My wife was not thrilled, to say the least, but I convinced her that truth stood up for itself, and she had the right to examine all the evidence and decide for herself what was true. We've been happily out for a year and a half, making new friends, having the time of our lives and we are buying a house this week.



"I felt insulted..."

They told me I devoted too much of my time studying instead of praying/proselytize/going to gatherings/so-called 'family time.' I even explained that I study because I want to one day contribute to the alleviation of poverty in my country. They confronted me one day. They said that studying is more important to me than God, that it would be better to save myself a seat in heaven, and that all I could do is pray for God to provide for the poor.

I felt insulted because they were Americans and it seemed like their privileged life blinds them from how humiliating it is to not be able to eat. I personally know how many generations that have passed that have prayed for poverty in our country to end. After that exchange, I was so shaken with disgust from what I just heard. It was then that I decided I should get out. I'm a spineless coward, so I composed a letter detailing my leave and handed it to them rather than confront them directly.


"When they told me..."

When they told me I couldn't leave and if I did defy them and leave, I would be excommunicated.


"By the time they let us go home..."

In the early 2000's I went to the Church of Scientology as a 20-year-old. My dad was an Evangelical pastor and I was really turned off of Christianity (still am, even more now). I had heard that Scientology was kind of crazy but hadn't heard anything about what we now know their beliefs to be. When I first went, I really liked the idea behind how they viewed it as "tech" and not really religion. They start you off slow and you don't necessarily get into doing auditing right away (unless you have a bunch of money). I also ended up working there to pay for my classes since I was a poor college student. I actually really liked the people there and had a good time for the most part.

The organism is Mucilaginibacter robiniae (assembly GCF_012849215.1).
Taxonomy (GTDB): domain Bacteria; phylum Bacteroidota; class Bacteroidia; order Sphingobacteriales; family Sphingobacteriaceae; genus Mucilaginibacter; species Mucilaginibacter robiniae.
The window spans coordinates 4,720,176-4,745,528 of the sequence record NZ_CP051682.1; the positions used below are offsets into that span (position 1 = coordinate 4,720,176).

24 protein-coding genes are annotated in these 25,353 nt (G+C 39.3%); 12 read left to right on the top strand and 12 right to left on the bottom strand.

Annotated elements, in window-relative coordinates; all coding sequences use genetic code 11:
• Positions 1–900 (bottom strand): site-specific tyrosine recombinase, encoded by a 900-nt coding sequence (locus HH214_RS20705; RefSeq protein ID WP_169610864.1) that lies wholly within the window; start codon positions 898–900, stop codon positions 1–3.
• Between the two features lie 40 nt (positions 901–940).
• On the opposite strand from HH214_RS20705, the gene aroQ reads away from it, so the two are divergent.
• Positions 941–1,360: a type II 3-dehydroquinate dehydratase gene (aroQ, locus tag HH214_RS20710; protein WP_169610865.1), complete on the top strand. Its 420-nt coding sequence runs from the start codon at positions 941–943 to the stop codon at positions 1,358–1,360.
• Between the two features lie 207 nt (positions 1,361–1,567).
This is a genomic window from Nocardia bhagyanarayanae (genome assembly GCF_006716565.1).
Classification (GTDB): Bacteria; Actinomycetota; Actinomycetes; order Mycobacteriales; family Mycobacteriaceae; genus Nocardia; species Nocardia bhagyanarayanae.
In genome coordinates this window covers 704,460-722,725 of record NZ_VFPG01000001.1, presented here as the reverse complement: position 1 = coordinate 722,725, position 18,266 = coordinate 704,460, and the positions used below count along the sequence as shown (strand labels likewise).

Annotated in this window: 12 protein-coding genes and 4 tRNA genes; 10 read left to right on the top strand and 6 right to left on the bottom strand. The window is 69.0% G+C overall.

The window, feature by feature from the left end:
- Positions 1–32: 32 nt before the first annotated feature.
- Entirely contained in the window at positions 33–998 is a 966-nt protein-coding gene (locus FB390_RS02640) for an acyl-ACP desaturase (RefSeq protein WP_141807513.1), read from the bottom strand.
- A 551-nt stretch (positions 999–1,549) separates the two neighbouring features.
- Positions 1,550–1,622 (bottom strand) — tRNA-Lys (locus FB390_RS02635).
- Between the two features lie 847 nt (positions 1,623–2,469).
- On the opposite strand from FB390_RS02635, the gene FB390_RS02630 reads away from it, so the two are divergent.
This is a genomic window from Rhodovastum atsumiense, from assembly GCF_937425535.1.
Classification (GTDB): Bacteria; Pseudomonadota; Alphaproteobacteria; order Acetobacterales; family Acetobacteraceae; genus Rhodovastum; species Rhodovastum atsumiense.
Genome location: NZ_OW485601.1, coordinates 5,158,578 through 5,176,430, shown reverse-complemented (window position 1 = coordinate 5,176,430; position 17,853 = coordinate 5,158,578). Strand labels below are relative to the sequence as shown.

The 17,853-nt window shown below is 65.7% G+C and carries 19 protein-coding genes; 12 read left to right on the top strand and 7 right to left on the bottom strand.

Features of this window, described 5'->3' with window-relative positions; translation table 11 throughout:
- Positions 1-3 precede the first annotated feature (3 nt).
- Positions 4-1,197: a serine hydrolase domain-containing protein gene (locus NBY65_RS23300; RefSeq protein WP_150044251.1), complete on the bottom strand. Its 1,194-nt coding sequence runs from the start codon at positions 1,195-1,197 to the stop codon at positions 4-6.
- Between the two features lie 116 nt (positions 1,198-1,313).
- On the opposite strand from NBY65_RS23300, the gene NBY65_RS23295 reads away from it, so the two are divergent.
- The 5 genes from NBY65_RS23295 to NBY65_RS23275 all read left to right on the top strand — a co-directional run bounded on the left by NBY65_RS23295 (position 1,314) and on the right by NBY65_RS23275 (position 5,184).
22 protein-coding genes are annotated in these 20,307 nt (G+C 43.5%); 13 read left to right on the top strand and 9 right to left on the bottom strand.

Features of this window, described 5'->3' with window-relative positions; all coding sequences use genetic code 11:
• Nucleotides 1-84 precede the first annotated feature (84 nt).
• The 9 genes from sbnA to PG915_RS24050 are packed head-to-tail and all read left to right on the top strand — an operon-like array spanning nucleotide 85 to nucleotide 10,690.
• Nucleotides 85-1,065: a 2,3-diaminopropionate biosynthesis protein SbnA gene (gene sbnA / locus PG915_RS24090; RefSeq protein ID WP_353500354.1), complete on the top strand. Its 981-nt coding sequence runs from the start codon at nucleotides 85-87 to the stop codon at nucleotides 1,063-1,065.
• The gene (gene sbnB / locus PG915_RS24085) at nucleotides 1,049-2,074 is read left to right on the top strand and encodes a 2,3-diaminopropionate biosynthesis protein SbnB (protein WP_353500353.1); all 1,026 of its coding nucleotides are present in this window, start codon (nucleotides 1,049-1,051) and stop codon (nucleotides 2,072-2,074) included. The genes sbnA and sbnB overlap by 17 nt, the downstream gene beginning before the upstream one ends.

After a couple of months of spending a few days a week there, going to classes and working, I got past the intro classes. That's when the crazy started to show itself. I remember having discussions around how basically, you have to follow what Hubbard said to the letter. Well I'm a bit of a free thinker and that didn't sit well with me, but they would just respond with "Well that's how his 'tech' works!".